Inmates in 17 prison across the United States have commenced a three-week strike in protest of prison conditions, which many of them say are equivalent to “modern day slavery.” Prisoners will take part in hunger strikes/sit-ins as they battle for reform, better rehabilitation programs, fair wages for their labor, and the abolishment of ultra-long sentences. The strike is expected to last until September 9.
In certain Southern states like Alabama, Arkansas, Florida, Georgia, and Texas, prisoners are not compensated for their work. In addition, some prisons have labor programs which are voluntary, while others are forced into the programs, where they often must do very dangerous jobs. For example, some of the prisoners fighting the raging wildfires of California are making less than $2 a day. With the little money they have, inmates are faced with the choice of buying price-inflated food and sanitary items from the commissary, or to make exorbitantly expensive calls to family and friends.
Those most impacted by our broken criminal justice system are the closest to the solutions — incarcerated leaders have launched the Nationwide #PrisonStrike to advocate for a transformative policy agenda to end the system that has imprisoned them. https://t.co/I14tSRRJbM— ACLU (@ACLU) August 21, 2018
U.S. Inmates plan nationwide prison strike to protest labor conditions. pic.twitter.com/5ah9vMzQbp— The National Desk (@TND) August 22, 2018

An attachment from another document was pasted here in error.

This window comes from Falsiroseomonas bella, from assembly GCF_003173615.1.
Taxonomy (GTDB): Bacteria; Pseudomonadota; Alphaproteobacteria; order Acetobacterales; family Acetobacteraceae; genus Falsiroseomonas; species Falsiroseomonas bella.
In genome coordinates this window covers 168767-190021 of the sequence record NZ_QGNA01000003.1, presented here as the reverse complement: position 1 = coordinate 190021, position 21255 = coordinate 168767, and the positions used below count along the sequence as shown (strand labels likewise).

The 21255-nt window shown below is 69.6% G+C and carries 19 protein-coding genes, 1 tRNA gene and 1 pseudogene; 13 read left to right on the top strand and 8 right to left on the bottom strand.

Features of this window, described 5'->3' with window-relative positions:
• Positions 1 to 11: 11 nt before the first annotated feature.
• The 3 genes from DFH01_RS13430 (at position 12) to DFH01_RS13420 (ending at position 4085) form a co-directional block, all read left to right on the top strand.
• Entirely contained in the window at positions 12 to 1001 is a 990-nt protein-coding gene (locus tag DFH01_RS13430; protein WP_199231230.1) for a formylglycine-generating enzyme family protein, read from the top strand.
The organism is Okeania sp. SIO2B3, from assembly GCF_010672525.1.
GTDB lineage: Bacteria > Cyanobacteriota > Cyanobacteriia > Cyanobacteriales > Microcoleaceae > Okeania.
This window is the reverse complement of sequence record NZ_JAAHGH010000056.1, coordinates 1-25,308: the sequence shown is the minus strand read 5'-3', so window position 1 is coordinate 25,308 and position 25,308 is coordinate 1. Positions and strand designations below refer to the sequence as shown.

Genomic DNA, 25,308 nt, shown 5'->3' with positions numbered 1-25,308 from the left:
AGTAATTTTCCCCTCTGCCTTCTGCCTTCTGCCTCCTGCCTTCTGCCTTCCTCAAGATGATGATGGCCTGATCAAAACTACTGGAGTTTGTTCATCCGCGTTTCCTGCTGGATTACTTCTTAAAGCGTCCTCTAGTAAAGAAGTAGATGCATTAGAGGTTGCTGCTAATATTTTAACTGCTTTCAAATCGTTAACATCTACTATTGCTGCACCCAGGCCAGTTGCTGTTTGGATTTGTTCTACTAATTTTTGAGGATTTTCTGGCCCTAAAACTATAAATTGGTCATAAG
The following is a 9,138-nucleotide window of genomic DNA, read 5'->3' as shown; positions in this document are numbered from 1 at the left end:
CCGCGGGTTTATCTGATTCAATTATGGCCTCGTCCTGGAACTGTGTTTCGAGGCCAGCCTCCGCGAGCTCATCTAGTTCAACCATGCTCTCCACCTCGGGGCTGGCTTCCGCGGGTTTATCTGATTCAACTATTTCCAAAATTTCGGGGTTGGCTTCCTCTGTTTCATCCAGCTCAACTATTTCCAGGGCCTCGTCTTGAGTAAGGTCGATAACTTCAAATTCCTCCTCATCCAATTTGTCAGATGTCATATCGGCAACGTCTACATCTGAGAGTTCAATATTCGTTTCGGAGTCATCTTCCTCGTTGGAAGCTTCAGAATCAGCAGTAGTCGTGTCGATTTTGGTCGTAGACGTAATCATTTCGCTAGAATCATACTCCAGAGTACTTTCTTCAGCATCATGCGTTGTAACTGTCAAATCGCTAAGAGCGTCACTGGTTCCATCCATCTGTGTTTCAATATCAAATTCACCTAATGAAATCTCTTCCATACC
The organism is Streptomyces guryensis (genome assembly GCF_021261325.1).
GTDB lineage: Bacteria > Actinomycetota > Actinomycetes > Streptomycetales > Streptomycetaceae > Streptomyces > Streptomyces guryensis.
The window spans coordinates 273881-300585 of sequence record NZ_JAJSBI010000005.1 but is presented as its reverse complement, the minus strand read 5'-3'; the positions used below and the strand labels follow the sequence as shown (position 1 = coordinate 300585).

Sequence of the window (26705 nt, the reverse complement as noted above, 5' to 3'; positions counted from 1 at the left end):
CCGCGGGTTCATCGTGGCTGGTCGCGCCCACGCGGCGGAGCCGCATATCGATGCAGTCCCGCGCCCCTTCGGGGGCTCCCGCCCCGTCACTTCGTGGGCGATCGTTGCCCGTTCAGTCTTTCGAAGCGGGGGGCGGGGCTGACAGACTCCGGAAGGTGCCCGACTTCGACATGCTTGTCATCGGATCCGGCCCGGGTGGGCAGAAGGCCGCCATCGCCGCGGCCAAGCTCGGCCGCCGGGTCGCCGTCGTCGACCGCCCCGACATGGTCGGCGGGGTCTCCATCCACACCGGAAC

On August 21, the group Jailhouse Lawyers Speak put out a press release detailing the 10 demands that incarcerated leaders agreed upon to stimulate proper reform. Demands of note include #2, which asserts that all prisoners must be paid the “prevailing wage” for the area in which they are incarcerated. The prevailing wage is defined as “the hourly wage, usual benefits and overtime, paid in the largest city in each county, to the majority of workers, laborers, and mechanics.” In some states, that amount works out to be as much as $35 an hour. Then there’s #4, which states that “no human shall be sentenced to Death by Incarceration or serve any sentence without the possibility of parole,” which essentially means the end of life or very long sentences. Lastly, demand #10 argues that those currently in prison, as well as ex-felons, should have their votes counted in all elections.